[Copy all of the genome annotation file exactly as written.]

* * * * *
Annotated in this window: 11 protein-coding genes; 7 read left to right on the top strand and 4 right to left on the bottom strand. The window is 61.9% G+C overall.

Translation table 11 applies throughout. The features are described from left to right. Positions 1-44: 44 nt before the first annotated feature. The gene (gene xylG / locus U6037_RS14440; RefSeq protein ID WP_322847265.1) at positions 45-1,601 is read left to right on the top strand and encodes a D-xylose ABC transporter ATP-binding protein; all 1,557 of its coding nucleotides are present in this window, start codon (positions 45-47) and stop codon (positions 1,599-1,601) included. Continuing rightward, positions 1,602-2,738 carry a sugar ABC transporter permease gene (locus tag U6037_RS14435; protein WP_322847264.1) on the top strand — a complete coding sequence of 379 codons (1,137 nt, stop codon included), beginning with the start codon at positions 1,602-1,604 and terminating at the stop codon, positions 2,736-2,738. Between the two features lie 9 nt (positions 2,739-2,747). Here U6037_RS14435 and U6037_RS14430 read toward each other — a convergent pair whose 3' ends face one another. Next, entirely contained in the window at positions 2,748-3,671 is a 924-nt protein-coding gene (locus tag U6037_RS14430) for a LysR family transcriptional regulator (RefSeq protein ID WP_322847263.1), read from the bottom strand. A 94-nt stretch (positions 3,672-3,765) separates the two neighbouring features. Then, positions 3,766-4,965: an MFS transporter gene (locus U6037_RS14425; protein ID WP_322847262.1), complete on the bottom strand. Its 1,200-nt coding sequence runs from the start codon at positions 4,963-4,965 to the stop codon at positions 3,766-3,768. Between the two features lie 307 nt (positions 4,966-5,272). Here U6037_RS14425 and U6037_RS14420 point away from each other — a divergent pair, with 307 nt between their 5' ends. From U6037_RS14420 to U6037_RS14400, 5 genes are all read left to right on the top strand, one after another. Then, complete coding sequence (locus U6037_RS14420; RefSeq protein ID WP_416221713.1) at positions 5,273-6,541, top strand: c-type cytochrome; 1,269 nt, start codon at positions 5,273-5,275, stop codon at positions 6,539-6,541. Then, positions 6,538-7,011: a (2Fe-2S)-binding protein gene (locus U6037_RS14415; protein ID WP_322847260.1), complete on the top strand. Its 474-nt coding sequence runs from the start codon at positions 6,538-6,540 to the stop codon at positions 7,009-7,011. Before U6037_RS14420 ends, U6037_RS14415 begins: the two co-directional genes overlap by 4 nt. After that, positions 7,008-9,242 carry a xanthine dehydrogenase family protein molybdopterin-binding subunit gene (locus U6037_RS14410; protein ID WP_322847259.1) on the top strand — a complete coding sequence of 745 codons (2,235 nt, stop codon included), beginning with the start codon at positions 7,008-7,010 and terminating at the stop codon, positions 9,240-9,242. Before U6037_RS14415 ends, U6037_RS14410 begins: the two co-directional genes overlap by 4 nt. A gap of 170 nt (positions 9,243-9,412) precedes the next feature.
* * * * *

Annotated in this window: 11 protein-coding genes; 7 read left to right on the top strand and 4 right to left on the bottom strand. The window is 61.9% G+C overall.

Translation table 11 applies throughout. The features are described from left to right. Positions 1-44: 44 nt before the first annotated feature. The gene (gene xylG / locus U6037_RS14440; RefSeq protein ID WP_322847265.1) at positions 45-1,601 is read left to right on the top strand and encodes a D-xylose ABC transporter ATP-binding protein; all 1,557 of its coding nucleotides are present in this window, start codon (positions 45-47) and stop codon (positions 1,599-1,601) included. Continuing rightward, positions 1,602-2,738 carry a sugar ABC transporter permease gene (locus tag U6037_RS14435; protein WP_322847264.1) on the top strand — a complete coding sequence of 379 codons (1,137 nt, stop codon included), beginning with the start codon at positions 1,602-1,604 and terminating at the stop codon, positions 2,736-2,738. Between the two features lie 9 nt (positions 2,739-2,747). Here U6037_RS14435 and U6037_RS14430 read toward each other — a convergent pair whose 3' ends face one another. Next, entirely contained in the window at positions 2,748-3,671 is a 924-nt protein-coding gene (locus tag U6037_RS14430) for a LysR family transcriptional regulator (RefSeq protein ID WP_322847263.1), read from the bottom strand. A 94-nt stretch (positions 3,672-3,765) separates the two neighbouring features. Then, positions 3,766-4,965: an MFS transporter gene (locus U6037_RS14425; protein ID WP_322847262.1), complete on the bottom strand. Its 1,200-nt coding sequence runs from the start codon at positions 4,963-4,965 to the stop codon at positions 3,766-3,768. Between the two features lie 307 nt (positions 4,966-5,272). Here U6037_RS14425 and U6037_RS14420 point away from each other — a divergent pair, with 307 nt between their 5' ends. From U6037_RS14420 to U6037_RS14400, 5 genes are all read left to right on the top strand, one after another. Then, complete coding sequence (locus U6037_RS14420; RefSeq protein ID WP_416221713.1) at positions 5,273-6,541, top strand: c-type cytochrome; 1,269 nt, start codon at positions 5,273-5,275, stop codon at positions 6,539-6,541. Then, positions 6,538-7,011: a (2Fe-2S)-binding protein gene (locus U6037_RS14415; protein ID WP_322847260.1), complete on the top strand. Its 474-nt coding sequence runs from the start codon at positions 6,538-6,540 to the stop codon at positions 7,009-7,011. Before U6037_RS14420 ends, U6037_RS14415 begins: the two co-directional genes overlap by 4 nt. After that, positions 7,008-9,242 carry a xanthine dehydrogenase family protein molybdopterin-binding subunit gene (locus U6037_RS14410; protein ID WP_322847259.1) on the top strand — a complete coding sequence of 745 codons (2,235 nt, stop codon included), beginning with the start codon at positions 7,008-7,010 and terminating at the stop codon, positions 9,240-9,242. Before U6037_RS14415 ends, U6037_RS14410 begins: the two co-directional genes overlap by 4 nt. A gap of 170 nt (positions 9,243-9,412) precedes the next feature.